i mentioned that my house is filled with nests, oh! so very many nests. friends bring them to me, even send them in the mail. i love that; it makes me feel like the bird that i am, and brings a bit of the outdoors right from there beyond, into here. sticks and straw and dried mud find their way onto shelves, and under glass, and into jewelry, and onto paper and other forms of art. here are some tiny little wire nests i hurriedly constructed by mashing scrap bits of pesky copper wire that remained after i'd been assembling some twenty eight kits containing copper mesh. the wire goes everywhere after being torn down to size, and i've taken to constructing miniscule bird structures fit for eggs of any shape or reasonable small size. these tiny nests remind me that friend geri newfry has created a lovely "audubon" book, seen here, that will deservedly be featured on a show called that's clever (i'm very proud of her!) and is in need of several small nests, if any of you have extra small ones on hand...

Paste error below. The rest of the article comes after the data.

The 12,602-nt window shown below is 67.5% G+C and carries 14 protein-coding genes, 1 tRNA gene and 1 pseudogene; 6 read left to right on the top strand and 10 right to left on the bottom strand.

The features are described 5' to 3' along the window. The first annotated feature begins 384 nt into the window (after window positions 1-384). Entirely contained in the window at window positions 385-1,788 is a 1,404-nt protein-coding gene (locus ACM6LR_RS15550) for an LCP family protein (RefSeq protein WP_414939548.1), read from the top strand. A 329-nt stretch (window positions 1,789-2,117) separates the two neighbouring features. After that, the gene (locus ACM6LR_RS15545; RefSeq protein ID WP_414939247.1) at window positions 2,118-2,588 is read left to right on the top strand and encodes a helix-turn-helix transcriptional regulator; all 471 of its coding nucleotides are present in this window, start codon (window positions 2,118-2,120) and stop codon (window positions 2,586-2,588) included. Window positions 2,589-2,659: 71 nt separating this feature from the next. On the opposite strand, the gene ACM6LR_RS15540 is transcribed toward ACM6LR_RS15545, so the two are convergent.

ah, the hand. she is always photo- graphing her hands! you say. well, yes. i happen to be quite fond of my hands; they are my primary tools as an artist, as a jewelry designer, and i also find the human hand to be quite beautiful and fascinating as a photographic subject. too, both of them are readily available, thank goodness; i never have to go searching the house to see where i've misplaced the left or the right. today, i enjoyed using the new camera's timed release, as well as its macro lens, for an up close shot of the ten little eggs on my wonderful red bed pillows. i justified spending a full two hours' worth of photography by saying that i'd be using the images - and i truly will, and as you can see, already have - in both my jewelry and mixed media designs. but why am i struggling so with the flat paper medium?! i think i've focused too long on the textural, dimensional aspects of my jewelry, and have found myself sitting staring blankly at the journal project laid out on the studio table before me, wondering what has happened to the creative juices that used to flow so freely. i longed, deeply longed, today for the painting lessons that misty and i had planned to take place during her visit; when i look at her work, then turn to look at mine, my stomach lurches. how someone can take a blank white page and create something simply from paint and pieces of paper is absolutely beyond me! i used to stay with colors of the earth, of the rocks and of the trees - browns, greys, burnished metals - but a flow of journals coming my way for two separate projects urged me to try color, a field not familiar to me. currently i'm attempting to combine creative juices and inspiration with my photography for a jump start; heart rocks, nests, and imagery had best get me moving soon, or i'll be headed into a tailspin that will not be pretty, or wax eloquent. muses, speak to me! (or, to quote thomas wolfe, an asheville native: o, lost and by the wind grieved ghost, come back to me)...